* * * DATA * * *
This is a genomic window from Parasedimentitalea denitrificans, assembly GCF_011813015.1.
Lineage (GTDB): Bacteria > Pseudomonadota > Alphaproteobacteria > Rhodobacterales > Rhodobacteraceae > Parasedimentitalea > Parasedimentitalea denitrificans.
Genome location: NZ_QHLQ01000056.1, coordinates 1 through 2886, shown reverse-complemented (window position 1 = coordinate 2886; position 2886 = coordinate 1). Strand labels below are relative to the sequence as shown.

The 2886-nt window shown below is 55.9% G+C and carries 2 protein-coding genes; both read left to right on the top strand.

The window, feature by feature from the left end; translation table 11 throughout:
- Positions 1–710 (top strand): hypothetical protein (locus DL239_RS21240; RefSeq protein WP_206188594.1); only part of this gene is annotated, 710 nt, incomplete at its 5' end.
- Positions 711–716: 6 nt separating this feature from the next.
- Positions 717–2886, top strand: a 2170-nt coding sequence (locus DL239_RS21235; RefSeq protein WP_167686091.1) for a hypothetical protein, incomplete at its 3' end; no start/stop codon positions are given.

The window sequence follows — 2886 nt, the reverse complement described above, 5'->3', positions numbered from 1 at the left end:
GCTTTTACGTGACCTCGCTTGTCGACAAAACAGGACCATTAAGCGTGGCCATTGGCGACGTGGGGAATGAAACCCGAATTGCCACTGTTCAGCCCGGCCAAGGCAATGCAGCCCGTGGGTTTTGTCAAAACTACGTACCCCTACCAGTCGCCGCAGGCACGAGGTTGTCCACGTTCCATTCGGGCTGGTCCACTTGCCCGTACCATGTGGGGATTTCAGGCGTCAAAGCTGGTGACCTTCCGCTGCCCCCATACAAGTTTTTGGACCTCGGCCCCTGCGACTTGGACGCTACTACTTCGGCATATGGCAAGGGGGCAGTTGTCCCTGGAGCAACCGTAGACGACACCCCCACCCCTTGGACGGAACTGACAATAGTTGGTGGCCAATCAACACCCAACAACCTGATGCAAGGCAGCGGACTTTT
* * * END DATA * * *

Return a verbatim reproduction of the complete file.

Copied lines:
This is a genomic window from Parasedimentitalea denitrificans, assembly GCF_011813015.1.
Lineage (GTDB): Bacteria > Pseudomonadota > Alphaproteobacteria > Rhodobacterales > Rhodobacteraceae > Parasedimentitalea > Parasedimentitalea denitrificans.
Genome location: NZ_QHLQ01000056.1, coordinates 1 through 2886, shown reverse-complemented (window position 1 = coordinate 2886; position 2886 = coordinate 1). Strand labels below are relative to the sequence as shown.

The 2886-nt window shown below is 55.9% G+C and carries 2 protein-coding genes; both read left to right on the top strand.

The window, feature by feature from the left end; translation table 11 throughout:
- Positions 1–710 (top strand): hypothetical protein (locus DL239_RS21240; RefSeq protein WP_206188594.1); only part of this gene is annotated, 710 nt, incomplete at its 5' end.
- Positions 711–716: 6 nt separating this feature from the next.
- Positions 717–2886, top strand: a 2170-nt coding sequence (locus DL239_RS21235; RefSeq protein WP_167686091.1) for a hypothetical protein, incomplete at its 3' end; no start/stop codon positions are given.

The window sequence follows — 2886 nt, the reverse complement described above, 5'->3', positions numbered from 1 at the left end:
GCTTTTACGTGACCTCGCTTGTCGACAAAACAGGACCATTAAGCGTGGCCATTGGCGACGTGGGGAATGAAACCCGAATTGCCACTGTTCAGCCCGGCCAAGGCAATGCAGCCCGTGGGTTTTGTCAAAACTACGTACCCCTACCAGTCGCCGCAGGCACGAGGTTGTCCACGTTCCATTCGGGCTGGTCCACTTGCCCGTACCATGTGGGGATTTCAGGCGTCAAAGCTGGTGACCTTCCGCTGCCCCCATACAAGTTTTTGGACCTCGGCCCCTGCGACTTGGACGCTACTACTTCGGCATATGGCAAGGGGGCAGTTGTCCCTGGAGCAACCGTAGACGACACCCCCACCCCTTGGACGGAACTGACAATAGTTGGTGGCCAATCAACACCCAACAACCTGATGCAAGGCAGCGGACTTTT